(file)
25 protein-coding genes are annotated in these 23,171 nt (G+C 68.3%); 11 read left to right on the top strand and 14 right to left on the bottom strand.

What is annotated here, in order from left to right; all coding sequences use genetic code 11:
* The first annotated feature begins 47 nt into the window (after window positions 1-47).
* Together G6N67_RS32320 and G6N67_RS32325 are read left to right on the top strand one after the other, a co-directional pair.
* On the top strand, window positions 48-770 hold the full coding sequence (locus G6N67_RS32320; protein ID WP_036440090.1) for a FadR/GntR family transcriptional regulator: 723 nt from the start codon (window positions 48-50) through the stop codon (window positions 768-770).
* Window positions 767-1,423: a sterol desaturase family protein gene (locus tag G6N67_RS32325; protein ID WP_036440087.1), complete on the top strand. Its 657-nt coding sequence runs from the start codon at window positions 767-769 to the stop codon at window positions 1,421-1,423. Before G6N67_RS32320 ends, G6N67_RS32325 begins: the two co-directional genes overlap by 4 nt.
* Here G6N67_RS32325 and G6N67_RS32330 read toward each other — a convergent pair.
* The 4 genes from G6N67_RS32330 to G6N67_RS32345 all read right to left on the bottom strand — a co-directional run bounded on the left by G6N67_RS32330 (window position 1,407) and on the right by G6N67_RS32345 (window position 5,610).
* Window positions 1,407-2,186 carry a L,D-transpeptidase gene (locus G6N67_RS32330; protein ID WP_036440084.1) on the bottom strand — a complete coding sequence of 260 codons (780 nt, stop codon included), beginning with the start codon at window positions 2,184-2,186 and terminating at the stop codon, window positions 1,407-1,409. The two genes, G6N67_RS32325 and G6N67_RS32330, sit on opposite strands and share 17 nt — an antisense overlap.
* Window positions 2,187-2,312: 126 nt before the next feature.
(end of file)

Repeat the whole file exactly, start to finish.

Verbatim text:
25 protein-coding genes are annotated in these 23,171 nt (G+C 68.3%); 11 read left to right on the top strand and 14 right to left on the bottom strand.

What is annotated here, in order from left to right; all coding sequences use genetic code 11:
* The first annotated feature begins 47 nt into the window (after window positions 1-47).
* Together G6N67_RS32320 and G6N67_RS32325 are read left to right on the top strand one after the other, a co-directional pair.
* On the top strand, window positions 48-770 hold the full coding sequence (locus G6N67_RS32320; protein ID WP_036440090.1) for a FadR/GntR family transcriptional regulator: 723 nt from the start codon (window positions 48-50) through the stop codon (window positions 768-770).
* Window positions 767-1,423: a sterol desaturase family protein gene (locus tag G6N67_RS32325; protein ID WP_036440087.1), complete on the top strand. Its 657-nt coding sequence runs from the start codon at window positions 767-769 to the stop codon at window positions 1,421-1,423. Before G6N67_RS32320 ends, G6N67_RS32325 begins: the two co-directional genes overlap by 4 nt.
* Here G6N67_RS32325 and G6N67_RS32330 read toward each other — a convergent pair.
* The 4 genes from G6N67_RS32330 to G6N67_RS32345 all read right to left on the bottom strand — a co-directional run bounded on the left by G6N67_RS32330 (window position 1,407) and on the right by G6N67_RS32345 (window position 5,610).
* Window positions 1,407-2,186 carry a L,D-transpeptidase gene (locus G6N67_RS32330; protein ID WP_036440084.1) on the bottom strand — a complete coding sequence of 260 codons (780 nt, stop codon included), beginning with the start codon at window positions 2,184-2,186 and terminating at the stop codon, window positions 1,407-1,409. The two genes, G6N67_RS32325 and G6N67_RS32330, sit on opposite strands and share 17 nt — an antisense overlap.
* Window positions 2,187-2,312: 126 nt before the next feature.